Why Your Chiller Loses Efficiency

From Day one HVAC systems, including commercial grade air conditioning, chiller and refrigeration unit begins losing energy efficiency due to the effects of oil fouling. Typical oil fouling, which is the accumulation of unwanted deposits in the coil system of your HVAC unit can lead to an energy efficiency loss of up to 30% in the early stages of the units life. This happens through no fault of your own, it has nothing to do with how much you invested in your system, the brand you have or how often you have it serviced.

ASHRAE, the international technical society organized to advance the arts and science of H.V.A.C. (Heating, Ventilation, Air Conditioning & Refrigeration) have confirmed, after decades of studies, that the typical will lose about 7% of its energy efficiency within the first years of operation, 5% the second year and a further 2% per year thereafter, up to a total of about 30%.

These efficiency losses are due to the effects of oil fouling which occurs from the very first moment of your systems operation. Oil fouling is the accumulation of unwanted oil deposits in the coil system of all HVAC units (that utilize a refrigerant lubricating oil), regardless of refrigerant type and or whether the unit is a flooded on non-flooded type.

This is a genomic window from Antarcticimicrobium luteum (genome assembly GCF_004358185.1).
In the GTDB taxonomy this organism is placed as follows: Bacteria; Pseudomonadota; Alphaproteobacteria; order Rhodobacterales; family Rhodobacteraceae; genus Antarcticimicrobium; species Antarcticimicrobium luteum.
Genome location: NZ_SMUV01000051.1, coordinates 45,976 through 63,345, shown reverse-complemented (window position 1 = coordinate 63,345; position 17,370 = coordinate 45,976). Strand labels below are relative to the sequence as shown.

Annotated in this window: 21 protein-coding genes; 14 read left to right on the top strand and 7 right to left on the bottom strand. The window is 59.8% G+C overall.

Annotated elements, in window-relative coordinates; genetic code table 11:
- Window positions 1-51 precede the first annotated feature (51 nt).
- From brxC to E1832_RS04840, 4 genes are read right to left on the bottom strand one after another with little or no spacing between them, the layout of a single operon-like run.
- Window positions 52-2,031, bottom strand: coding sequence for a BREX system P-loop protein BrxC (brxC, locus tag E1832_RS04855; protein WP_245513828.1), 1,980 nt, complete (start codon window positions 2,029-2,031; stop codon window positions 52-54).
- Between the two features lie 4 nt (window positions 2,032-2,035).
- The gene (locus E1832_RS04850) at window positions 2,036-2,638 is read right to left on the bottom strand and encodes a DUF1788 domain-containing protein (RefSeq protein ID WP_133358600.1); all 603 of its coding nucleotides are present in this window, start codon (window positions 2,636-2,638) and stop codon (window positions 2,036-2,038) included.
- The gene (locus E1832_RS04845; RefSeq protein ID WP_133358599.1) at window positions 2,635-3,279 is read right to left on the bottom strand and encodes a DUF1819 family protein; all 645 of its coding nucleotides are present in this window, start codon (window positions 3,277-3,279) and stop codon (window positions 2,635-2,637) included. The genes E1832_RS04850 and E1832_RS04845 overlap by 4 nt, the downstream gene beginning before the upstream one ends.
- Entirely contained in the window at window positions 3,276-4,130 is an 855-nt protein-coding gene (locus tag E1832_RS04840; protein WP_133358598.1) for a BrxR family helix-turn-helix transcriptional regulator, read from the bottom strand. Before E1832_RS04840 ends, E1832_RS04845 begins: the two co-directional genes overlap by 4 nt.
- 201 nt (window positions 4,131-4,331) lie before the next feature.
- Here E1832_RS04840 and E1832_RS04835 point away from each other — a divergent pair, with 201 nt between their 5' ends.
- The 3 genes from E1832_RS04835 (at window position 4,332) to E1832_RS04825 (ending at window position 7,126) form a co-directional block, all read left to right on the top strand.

During the refrigeration compression process that takes place within a system, the units very own lubricating oil migrates from the air conditioning motor/compressor to the coil system of the condenser and evaporator contaminating the metals that transfer heat. Even by having oil separator’s and filters in place, still small quantities of oil migrate. Lubricating oil is NON-CONDUCTIVE (Conductivity rate of standard refrigerant oil is 0.94). This layer of non-conductive material creates a Laminar Friction causing the refrigerant to travel like a bullet with a sharp point which drives up energy use, increases wear and tear, shortens the life of your system and reduces your systems ability to produce quick and efficient comfort.


Please note, for the purposes of explanation, the above graphics is demonstrating the effects within the heat exchanger tubes, in the event you have a flooded system, the below effect is the same except that it occurs outside the tubes within the sealed vessel.